It was the most memorable Copa Libertadores final in history. Of course, the things that made it memorable were far from entirely positive, but it will take a long time for the 2018 final between Boca Juniors and River Plate, which saw the latter lift the famous trophy at the Santiago Bernabeu, to fade in the mind.
River Plate are now just one win away from keeping their continental crown with the Buenos Aires club set to face Flamengo in the 2019 Copa Libertadores final this weekend. This match-up might not be as compelling as the one produced twelve months ago, but it could still turn out to be something of a classic.
While the chaos of last year’s Copa Libertadores final has largely been avoided, the build-up to this weekend’s match hasn’t been without controversy, with the game moved from Santiago, Chile to Lima, Peru just weeks beforehand due to ongoing protests in Chile.
This demonstrated continued disregard for South American football fans who last year had to hotfoot it to Madrid at short notice last year and have this year been forced to change their plans, at their own cost, once again.
This year’s Copa Libertadores final will be a one-legged affair after a change in format for this season. That has come with its own problems in a continent where fans don’t always have the money to travel to a neutral venue to watch their team, but from a footballing standpoint, it should produce quite the spectacle with everything on the line.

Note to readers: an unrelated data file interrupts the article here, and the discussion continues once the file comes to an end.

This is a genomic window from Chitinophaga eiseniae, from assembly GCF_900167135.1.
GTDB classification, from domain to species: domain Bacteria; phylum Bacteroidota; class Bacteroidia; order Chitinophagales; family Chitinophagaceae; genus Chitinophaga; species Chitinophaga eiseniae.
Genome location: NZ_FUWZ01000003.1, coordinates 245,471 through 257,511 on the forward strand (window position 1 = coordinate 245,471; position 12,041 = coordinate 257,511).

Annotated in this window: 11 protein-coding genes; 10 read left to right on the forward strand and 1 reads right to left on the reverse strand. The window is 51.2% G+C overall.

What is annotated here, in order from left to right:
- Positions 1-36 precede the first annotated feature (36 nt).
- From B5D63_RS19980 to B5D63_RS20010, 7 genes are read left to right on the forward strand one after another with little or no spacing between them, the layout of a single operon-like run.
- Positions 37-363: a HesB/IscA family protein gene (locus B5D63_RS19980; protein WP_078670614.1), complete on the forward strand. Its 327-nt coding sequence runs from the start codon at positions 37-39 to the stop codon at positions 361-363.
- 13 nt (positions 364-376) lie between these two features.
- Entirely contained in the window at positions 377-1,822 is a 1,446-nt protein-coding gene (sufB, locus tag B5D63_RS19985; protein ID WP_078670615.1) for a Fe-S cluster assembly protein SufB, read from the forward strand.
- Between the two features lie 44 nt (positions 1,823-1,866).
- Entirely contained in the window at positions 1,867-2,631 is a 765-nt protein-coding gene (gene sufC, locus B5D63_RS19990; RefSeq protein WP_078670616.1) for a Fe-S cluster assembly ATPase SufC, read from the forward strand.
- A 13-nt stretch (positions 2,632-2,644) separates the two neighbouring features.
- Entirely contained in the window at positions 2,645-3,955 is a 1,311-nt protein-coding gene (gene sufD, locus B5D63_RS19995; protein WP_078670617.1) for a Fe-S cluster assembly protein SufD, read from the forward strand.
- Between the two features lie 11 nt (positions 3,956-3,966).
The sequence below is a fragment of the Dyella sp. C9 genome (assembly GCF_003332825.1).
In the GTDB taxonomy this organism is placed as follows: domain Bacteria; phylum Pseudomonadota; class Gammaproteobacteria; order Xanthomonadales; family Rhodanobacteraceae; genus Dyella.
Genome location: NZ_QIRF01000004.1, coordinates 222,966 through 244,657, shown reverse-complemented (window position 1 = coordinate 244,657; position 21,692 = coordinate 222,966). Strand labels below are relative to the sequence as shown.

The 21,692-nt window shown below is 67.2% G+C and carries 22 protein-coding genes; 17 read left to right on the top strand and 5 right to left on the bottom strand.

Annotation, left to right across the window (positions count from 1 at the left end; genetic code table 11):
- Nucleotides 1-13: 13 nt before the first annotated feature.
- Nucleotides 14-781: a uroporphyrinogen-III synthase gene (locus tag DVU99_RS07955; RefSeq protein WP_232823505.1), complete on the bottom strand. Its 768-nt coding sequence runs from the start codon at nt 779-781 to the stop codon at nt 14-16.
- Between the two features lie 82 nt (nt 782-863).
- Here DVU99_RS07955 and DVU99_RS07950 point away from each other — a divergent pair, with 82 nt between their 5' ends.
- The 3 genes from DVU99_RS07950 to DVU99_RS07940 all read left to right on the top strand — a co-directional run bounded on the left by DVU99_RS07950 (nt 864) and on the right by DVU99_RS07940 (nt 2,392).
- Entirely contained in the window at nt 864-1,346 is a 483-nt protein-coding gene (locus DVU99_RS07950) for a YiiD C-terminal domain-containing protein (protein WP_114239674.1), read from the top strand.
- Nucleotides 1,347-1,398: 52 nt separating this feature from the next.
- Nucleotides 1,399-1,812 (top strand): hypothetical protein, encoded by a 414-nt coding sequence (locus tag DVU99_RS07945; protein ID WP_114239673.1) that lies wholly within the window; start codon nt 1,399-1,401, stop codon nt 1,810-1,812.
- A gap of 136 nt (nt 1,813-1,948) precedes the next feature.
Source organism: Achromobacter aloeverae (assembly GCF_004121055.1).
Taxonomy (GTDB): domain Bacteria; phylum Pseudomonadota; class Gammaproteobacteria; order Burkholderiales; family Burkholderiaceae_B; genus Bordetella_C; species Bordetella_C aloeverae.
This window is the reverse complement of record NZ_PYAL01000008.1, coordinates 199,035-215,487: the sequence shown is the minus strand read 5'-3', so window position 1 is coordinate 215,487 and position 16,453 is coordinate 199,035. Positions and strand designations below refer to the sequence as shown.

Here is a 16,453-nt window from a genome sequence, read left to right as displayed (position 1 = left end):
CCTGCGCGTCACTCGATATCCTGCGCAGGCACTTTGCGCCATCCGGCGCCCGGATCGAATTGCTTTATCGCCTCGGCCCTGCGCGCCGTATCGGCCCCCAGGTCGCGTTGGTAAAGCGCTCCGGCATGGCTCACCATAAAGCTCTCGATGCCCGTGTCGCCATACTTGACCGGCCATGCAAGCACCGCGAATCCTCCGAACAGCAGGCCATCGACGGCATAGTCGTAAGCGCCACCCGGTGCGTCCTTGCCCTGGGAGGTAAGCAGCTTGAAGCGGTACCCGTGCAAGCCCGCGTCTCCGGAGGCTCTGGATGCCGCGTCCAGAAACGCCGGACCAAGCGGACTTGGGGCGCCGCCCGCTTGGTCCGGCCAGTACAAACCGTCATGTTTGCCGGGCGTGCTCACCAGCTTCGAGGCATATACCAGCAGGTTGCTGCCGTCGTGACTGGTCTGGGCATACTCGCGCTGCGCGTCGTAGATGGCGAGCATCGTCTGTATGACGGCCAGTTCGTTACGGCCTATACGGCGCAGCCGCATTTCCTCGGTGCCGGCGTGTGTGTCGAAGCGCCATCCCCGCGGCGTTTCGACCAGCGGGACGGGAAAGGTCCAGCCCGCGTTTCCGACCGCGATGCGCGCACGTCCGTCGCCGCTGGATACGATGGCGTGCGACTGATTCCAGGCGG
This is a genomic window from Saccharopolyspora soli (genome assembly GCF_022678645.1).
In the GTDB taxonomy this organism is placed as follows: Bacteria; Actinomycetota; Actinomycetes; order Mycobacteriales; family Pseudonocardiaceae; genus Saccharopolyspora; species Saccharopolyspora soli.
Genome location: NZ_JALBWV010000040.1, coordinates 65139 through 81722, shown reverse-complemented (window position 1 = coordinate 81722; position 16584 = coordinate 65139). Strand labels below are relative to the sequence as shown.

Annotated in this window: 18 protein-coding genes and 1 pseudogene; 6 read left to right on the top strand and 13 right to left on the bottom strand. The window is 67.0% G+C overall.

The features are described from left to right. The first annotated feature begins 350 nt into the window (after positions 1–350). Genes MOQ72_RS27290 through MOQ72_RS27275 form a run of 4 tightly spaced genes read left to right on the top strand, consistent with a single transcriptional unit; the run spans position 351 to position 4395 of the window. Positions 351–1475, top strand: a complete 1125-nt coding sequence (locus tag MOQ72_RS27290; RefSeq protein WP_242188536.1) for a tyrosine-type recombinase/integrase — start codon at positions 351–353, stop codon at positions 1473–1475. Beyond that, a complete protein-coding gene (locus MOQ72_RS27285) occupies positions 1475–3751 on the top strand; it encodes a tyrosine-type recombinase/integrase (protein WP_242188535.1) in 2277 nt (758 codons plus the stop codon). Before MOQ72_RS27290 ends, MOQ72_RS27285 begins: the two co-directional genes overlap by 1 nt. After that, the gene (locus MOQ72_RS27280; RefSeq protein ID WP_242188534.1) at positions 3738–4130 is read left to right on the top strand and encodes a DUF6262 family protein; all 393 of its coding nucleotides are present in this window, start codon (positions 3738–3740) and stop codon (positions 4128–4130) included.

History is on the line for both clubs, but particularly for Flamengo who are in the Copa Libertadores final for the first time in 35 years.
Gabriel ‘Gabigol’ Barbosa has been the driving force behind the Brazilian side, with the on-loan Inter forward scoring 29 times over 2019. Hyped as a wonder-kid from a very young age it has taken a return to Brazil for Gabigol to find his best form.
“We have written our names in the page of Flamengo's history,” Gabigol said after the semi-final win over Gremio, but they can write their names into the club’s history in marker pen with victory over River Plate on Saturday. Meanwhile, River Plate can become a legendary team in a wider sense by becoming the first side to win back-to-back Copa Libertadores titles since Boca Juniors in 2000 and 2001.
Marcelo Gallardo has also been strongly linked with the Barcelona job and so a second successive continental title could make him even more attractive to the Catalan club. All this is without mentioning the Argentina v Brazil factor which will make this weekend’s match one for the ages. Nothing could compare to what happened last year, but Saturday’s game more than deserves your attention.
Football fans even have the extra bonus of being able to watch this South American showdown live on BBC Two from 7.30pm this evening.